Apple Will Go To Court After Judge Gives Disappearing iMessage Lawsuit The Green Light

The first of two lawsuits aimed at Apple over the issue of disappearing iMessages that don’t make it to the Android phones of former iPhone users has been given the go-ahead by a judge, which means Apple will have to respond to the allegations in court. [More]

(nfarley)

Group Representing U.S. Airlines Sues To Block Planned Seattle Airport Workers’ Wage Increases

An airline group, representing six major airlines and parcel services, filed a lawsuit aiming to block the Port of Seattle from implementing a pay increase that would make Seattle-Tacoma airport workers some of the highest paid in the country. [More]

(Mark Turnauckas)

Hellmann’s Sues Mayo Start-Up For False Advertising Because Mayonnaise Is Supposed To Contain Eggs

Sometimes I think my relationship with mayonnaise is unhealthy, but with new supposedly healthful versions of the condiment hitting the market each year, my love might not be too gluttonous. Except one of those alternate options is now the subject of a high-dollar lawsuit between one of the world’s largest mayo makers and a start-up claiming to be the next big thing when it comes to the creamy condiment. [More]

(frankieleon)

Woman Faces Felony Charges After Allegedly Faking Hot Coffee Burn Photos In Lawsuit Against McDonald’s

Over the years there have been a number of lawsuits from consumers over hot beverage burns. But one recent suit has taken a dramatic turn, after the woman who filed the complaint has been accused of using photos from the internet to bolster her hot coffee case against McDonald’s. [More]

(Listener42)

Takata, Honda Subjects Of Class-Action Lawsuit Over Alleged Secret Airbag Tests, Destroyed Documents

It was only a matter of time before Takata, the company responsible for the deadly airbag defect that resulted in nearly 16 million vehicles being recalled, faced a lawsuit regarding the company’s allegedly hidden tests of defective airbags and the years-long coverup that ensued. [More]

When Does The First Amendment Prevent The Release Of Public Records? When It Involves Strippers

When Does The First Amendment Prevent The Release Of Public Records? When It Involves Strippers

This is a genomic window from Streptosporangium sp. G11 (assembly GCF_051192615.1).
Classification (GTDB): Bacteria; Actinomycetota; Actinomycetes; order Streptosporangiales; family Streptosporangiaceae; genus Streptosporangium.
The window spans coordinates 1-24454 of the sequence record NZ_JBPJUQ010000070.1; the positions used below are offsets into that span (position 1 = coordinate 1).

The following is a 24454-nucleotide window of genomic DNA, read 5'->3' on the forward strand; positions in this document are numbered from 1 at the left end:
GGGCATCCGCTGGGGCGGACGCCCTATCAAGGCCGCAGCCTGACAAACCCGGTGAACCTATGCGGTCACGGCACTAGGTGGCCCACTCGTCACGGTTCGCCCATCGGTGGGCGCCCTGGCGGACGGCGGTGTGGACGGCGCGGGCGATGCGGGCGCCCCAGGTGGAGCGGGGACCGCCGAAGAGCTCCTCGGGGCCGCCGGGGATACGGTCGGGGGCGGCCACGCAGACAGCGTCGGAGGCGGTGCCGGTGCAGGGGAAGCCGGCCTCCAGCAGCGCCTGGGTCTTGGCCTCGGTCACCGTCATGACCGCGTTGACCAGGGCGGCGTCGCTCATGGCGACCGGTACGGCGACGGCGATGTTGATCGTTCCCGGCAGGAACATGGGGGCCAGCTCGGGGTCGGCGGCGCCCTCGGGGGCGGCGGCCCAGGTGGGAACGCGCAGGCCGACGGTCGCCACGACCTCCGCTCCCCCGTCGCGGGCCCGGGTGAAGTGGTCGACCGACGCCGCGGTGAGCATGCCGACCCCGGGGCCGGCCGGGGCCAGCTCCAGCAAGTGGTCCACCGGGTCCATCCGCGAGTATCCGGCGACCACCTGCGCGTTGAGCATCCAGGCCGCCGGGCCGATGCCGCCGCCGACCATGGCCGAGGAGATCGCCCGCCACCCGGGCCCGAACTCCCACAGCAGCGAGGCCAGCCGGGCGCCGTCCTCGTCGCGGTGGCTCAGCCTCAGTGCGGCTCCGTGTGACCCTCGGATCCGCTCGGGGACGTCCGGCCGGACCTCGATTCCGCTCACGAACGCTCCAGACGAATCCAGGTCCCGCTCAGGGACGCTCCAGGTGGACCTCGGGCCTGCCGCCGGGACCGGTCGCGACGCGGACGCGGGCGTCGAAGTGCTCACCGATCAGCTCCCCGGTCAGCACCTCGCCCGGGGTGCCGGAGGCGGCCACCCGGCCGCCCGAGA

When two rights conflict, which one is given priority? This was the question recently put before a federal court in Washington state, where a group of strippers were trying to prevent their real names and other personal information from being shared publicly even though state law seems to require that their identities be released upon request. [More]

(MeneerDijk)

For-Profit College Group Sues, Doesn’t Want To Be Responsible For Graduates’ Success

Last week, the U.S. Dept. of Education finally passed a somewhat compromised rule aimed at reining in for-profit colleges by penalizing them if too many of their graduates failed to succeed. But even that flawed rule is too much for a group representing for-profit colleges, which labeled it “arbitrary and irrational” in a lawsuit seeking to block it. [More]

(Louis Abate)

FTC Takes First Action Against Patent Trolls For Deceptive Sales, Phony Legal Threats

For the first time in its history, the Federal Trade Commission has brought action against a patent assertion company that allegedly used nefarious tactics in trying to pry money from other companies accused of violating patents it owned. [More]

(Paul Bica)

General Motors Continues To Claim It Shouldn’t Be Liable For Ignition Switch Lawsuits

General Motors made it clear several months ago that it would use its 2009 bankruptcy to shield itself from liability in lawsuits regarding the now massive ignition switch defect recall. Yesterday the carmaker reiterated its stance that it can’t be held responsible for the bad behavior of the “Old GM.” [More]

(David Transier)

U.S. Sues Southwest For Not Paying $12M Fine Levied Over Improper Repairs

Here’s the thing about being fined by the U.S. government –– they won’t stop until you pay them. At least that appears to be the case with Southwest Airlines, which is being sued by the Justice Department for failure to pay a $12 million civil penalty levied by the Federal Aviation Administration earlier this year. [More]